[Bro-Dev] 0MQ security considerations
matthias at vallentin.net
Sun Jul 17 08:32:43 PDT 2011
Although it seems that folks have settled on pthreads, I still would
like to add my two cents, biased by my own experience with C++11 (aka
On Jul 08 2011 at 06:22AM PDT, Robin Sommer wrote:
> I forgot the obvious one yesterday: Intel's TBB. That's what the
> multi-core Bro prototype is already using, and it's main thread
> abstraction is (almost?) compatible to C++0x.
I've been using C++11 for quite a while now and can only say that it
feels like it was overdue. One writes much less boilerplate for what one
wants to achieve (e.g., functors) and many mature components from the
Boost libraries found their way into the C++11 standard library:
threads, tasks/futures, smart pointers, SFINAE helpers like
boost::enable_if, RNGs, etc. Overall, I find myself needing less time to
write more code that actually does something.
Except for the thread-safe data structures (which we can wrap ourselves,
e.g., thread-safe queues) and the TBB scheduler (which we don't plan to
use IIRC), C++11 meets our needs from a feature standpoint. The benefit
would be avoiding licensing hassles and reaping the, erm, somewhat
underappreciated improvements that come for free :-). Now that the
standard is sealed, everybody will use C++11 in a few years and widely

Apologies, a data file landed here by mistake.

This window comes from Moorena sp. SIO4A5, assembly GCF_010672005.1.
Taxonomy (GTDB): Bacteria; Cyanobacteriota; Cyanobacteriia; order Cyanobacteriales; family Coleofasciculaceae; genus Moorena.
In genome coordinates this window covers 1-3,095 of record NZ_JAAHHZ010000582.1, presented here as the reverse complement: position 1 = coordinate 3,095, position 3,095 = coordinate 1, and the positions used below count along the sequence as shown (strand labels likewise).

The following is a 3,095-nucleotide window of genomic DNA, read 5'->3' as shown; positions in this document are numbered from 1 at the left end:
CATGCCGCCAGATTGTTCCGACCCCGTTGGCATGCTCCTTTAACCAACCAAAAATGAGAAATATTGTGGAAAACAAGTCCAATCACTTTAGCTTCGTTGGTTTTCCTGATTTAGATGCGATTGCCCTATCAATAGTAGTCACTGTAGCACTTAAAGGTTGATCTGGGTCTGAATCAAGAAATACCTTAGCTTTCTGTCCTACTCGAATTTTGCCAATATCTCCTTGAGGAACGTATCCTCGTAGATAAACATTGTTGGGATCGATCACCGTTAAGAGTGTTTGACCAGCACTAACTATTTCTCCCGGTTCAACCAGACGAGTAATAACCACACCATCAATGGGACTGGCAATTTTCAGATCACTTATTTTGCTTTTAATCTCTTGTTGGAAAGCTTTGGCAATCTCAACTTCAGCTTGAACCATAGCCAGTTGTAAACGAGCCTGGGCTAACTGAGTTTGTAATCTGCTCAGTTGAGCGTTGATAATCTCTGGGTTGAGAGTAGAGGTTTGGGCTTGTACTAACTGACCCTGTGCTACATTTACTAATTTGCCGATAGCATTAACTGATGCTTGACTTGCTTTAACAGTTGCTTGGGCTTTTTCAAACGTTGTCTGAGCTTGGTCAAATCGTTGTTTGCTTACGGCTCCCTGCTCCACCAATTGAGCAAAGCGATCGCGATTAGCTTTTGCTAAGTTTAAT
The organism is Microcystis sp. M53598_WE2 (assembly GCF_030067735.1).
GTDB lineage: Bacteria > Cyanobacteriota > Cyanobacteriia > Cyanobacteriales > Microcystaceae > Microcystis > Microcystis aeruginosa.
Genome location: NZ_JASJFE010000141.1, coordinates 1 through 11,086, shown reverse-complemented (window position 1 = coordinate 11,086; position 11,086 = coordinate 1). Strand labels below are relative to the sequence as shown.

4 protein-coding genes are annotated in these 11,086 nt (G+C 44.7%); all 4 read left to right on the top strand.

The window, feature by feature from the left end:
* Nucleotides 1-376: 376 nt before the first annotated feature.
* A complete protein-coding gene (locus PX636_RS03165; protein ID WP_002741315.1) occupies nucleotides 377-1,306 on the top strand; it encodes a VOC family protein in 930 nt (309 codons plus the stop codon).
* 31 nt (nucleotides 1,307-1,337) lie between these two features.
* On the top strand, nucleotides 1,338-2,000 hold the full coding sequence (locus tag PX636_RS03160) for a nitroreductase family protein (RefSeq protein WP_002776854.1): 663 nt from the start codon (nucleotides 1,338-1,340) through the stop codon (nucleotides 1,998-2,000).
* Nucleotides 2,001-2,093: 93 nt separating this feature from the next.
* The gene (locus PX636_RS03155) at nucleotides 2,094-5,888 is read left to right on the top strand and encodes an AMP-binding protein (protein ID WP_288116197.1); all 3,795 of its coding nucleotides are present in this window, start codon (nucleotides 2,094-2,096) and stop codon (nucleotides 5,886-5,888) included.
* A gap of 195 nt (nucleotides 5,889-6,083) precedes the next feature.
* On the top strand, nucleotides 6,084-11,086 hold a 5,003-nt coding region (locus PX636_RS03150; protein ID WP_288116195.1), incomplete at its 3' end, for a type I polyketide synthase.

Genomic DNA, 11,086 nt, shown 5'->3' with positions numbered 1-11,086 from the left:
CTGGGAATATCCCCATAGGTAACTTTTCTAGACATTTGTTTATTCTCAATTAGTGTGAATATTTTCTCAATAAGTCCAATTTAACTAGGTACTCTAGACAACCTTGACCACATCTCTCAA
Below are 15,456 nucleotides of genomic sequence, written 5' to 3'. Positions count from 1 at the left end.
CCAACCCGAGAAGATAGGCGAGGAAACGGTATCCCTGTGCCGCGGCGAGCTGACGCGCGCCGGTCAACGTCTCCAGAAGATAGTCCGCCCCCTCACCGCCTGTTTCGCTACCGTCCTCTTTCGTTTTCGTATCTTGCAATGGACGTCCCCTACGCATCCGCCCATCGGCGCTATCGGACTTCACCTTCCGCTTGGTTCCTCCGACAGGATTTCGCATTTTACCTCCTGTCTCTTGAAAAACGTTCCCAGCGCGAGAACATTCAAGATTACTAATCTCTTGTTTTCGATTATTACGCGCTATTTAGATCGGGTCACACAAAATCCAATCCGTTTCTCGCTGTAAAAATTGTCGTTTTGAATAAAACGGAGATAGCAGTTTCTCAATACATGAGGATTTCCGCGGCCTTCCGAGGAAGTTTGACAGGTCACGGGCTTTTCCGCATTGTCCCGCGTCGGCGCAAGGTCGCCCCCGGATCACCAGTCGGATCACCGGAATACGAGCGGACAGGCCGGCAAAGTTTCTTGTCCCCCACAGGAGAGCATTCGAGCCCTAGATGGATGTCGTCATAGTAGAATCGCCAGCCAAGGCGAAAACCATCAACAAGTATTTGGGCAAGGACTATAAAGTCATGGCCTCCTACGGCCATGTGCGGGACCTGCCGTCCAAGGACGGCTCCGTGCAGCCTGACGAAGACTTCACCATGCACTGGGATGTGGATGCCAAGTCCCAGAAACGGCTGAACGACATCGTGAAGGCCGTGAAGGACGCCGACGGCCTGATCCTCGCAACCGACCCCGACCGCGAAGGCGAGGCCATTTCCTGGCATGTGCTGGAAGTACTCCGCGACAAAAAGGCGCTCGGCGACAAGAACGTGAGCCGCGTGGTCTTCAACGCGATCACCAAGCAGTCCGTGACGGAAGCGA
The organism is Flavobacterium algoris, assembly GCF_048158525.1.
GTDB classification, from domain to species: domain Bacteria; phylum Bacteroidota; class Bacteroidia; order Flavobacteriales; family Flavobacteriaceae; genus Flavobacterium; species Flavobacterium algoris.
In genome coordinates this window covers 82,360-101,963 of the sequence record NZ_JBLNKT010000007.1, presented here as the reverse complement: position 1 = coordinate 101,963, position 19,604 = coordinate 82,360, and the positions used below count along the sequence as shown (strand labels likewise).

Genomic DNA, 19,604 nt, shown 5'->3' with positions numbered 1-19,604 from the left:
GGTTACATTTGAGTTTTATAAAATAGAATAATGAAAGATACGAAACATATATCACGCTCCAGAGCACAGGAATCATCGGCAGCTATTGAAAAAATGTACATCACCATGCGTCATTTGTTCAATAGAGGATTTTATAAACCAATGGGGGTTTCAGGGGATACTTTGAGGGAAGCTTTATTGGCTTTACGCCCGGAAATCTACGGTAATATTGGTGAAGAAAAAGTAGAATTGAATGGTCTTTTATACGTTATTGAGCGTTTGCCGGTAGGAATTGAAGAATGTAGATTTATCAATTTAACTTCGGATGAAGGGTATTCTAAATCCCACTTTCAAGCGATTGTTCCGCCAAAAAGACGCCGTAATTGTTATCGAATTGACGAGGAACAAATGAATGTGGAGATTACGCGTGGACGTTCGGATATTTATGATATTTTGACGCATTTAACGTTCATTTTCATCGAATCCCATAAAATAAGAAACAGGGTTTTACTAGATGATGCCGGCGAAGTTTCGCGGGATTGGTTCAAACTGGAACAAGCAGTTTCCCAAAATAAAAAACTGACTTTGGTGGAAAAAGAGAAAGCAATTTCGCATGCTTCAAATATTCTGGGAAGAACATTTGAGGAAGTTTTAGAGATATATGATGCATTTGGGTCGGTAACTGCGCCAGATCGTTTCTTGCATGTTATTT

used compilers like gcc will have implemented the full standard. I just
want to point out that we might oversee a free lunch down the road.
> But somebody has maintain the code that's *using* Boost ... My main
> concern is actually that once we have Boost, folks will immediately
> start using pretty much any feature it provides. :-)
The main problem I see here is that Boost is a mixed bag: some libraries
are really high quality (and thus made their way into the new standard)
while others still need time to mature and are of experimental nature.
If we really want to use Boost (say to have a platform-independent
networking library), we could whitelist the Boost components that we
allow in Bro.
While we're at it, Boost Asio is a nice library not only for
platform-independent networking, but also to structure computation at
the granularity of tasks. Unlike 0mq, it is not a messaging subsystem,
we would need to obtain this functionality elsewhere. I have not looked
at it in detail, but 0mq is just one of many options in the space of
messaging middle layers .
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